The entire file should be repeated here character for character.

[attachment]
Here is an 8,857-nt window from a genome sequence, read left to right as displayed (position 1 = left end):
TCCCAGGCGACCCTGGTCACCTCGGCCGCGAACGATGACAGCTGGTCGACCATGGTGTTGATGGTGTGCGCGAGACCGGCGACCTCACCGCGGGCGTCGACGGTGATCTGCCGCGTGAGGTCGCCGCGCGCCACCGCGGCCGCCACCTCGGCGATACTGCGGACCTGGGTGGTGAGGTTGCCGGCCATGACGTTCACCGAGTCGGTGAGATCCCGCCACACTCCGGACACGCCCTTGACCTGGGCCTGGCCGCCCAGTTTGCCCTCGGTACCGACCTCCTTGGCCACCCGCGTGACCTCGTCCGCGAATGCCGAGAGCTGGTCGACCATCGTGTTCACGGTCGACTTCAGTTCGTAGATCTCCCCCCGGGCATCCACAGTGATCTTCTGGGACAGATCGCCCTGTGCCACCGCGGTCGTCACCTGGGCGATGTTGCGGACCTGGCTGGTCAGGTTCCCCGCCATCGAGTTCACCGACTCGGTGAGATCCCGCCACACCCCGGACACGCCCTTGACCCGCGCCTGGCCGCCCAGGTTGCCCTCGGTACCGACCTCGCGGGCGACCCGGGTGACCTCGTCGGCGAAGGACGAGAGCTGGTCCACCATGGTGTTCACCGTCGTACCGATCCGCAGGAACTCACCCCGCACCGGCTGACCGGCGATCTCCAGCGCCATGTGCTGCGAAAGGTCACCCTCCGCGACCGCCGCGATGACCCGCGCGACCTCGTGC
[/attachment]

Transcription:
Here is an 8,857-nt window from a genome sequence, read left to right as displayed (position 1 = left end):
TCCCAGGCGACCCTGGTCACCTCGGCCGCGAACGATGACAGCTGGTCGACCATGGTGTTGATGGTGTGCGCGAGACCGGCGACCTCACCGCGGGCGTCGACGGTGATCTGCCGCGTGAGGTCGCCGCGCGCCACCGCGGCCGCCACCTCGGCGATACTGCGGACCTGGGTGGTGAGGTTGCCGGCCATGACGTTCACCGAGTCGGTGAGATCCCGCCACACTCCGGACACGCCCTTGACCTGGGCCTGGCCGCCCAGTTTGCCCTCGGTACCGACCTCCTTGGCCACCCGCGTGACCTCGTCCGCGAATGCCGAGAGCTGGTCGACCATCGTGTTCACGGTCGACTTCAGTTCGTAGATCTCCCCCCGGGCATCCACAGTGATCTTCTGGGACAGATCGCCCTGTGCCACCGCGGTCGTCACCTGGGCGATGTTGCGGACCTGGCTGGTCAGGTTCCCCGCCATCGAGTTCACCGACTCGGTGAGATCCCGCCACACCCCGGACACGCCCTTGACCCGCGCCTGGCCGCCCAGGTTGCCCTCGGTACCGACCTCGCGGGCGACCCGGGTGACCTCGTCGGCGAAGGACGAGAGCTGGTCCACCATGGTGTTCACCGTCGTACCGATCCGCAGGAACTCACCCCGCACCGGCTGACCGGCGATCTCCAGCGCCATGTGCTGCGAAAGGTCACCCTCCGCGACCGCCGCGATGACCCGCGCGACCTCGTGC